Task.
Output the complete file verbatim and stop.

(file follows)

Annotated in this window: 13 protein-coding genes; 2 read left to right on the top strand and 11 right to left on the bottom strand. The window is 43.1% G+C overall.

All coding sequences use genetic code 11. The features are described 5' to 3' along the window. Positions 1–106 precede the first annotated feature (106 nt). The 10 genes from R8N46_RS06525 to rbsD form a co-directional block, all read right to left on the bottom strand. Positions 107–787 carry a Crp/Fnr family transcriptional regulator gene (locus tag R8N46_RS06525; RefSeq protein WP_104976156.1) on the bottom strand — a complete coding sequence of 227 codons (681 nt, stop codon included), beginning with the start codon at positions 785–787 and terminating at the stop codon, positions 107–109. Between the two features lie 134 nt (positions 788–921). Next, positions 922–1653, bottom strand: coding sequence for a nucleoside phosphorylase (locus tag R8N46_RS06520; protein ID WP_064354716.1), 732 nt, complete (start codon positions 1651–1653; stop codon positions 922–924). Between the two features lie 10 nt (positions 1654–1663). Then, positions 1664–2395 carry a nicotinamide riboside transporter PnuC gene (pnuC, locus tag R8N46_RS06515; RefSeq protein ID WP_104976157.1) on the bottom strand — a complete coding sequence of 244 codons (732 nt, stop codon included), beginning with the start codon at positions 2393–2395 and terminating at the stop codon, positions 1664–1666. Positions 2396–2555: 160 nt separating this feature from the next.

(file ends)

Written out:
Annotated in this window: 13 protein-coding genes; 2 read left to right on the top strand and 11 right to left on the bottom strand. The window is 43.1% G+C overall.

All coding sequences use genetic code 11. The features are described 5' to 3' along the window. Positions 1–106 precede the first annotated feature (106 nt). The 10 genes from R8N46_RS06525 to rbsD form a co-directional block, all read right to left on the bottom strand. Positions 107–787 carry a Crp/Fnr family transcriptional regulator gene (locus tag R8N46_RS06525; RefSeq protein WP_104976156.1) on the bottom strand — a complete coding sequence of 227 codons (681 nt, stop codon included), beginning with the start codon at positions 785–787 and terminating at the stop codon, positions 107–109. Between the two features lie 134 nt (positions 788–921). Next, positions 922–1653, bottom strand: coding sequence for a nucleoside phosphorylase (locus tag R8N46_RS06520; protein ID WP_064354716.1), 732 nt, complete (start codon positions 1651–1653; stop codon positions 922–924). Between the two features lie 10 nt (positions 1654–1663). Then, positions 1664–2395 carry a nicotinamide riboside transporter PnuC gene (pnuC, locus tag R8N46_RS06515; RefSeq protein ID WP_104976157.1) on the bottom strand — a complete coding sequence of 244 codons (732 nt, stop codon included), beginning with the start codon at positions 2393–2395 and terminating at the stop codon, positions 1664–1666. Positions 2396–2555: 160 nt separating this feature from the next.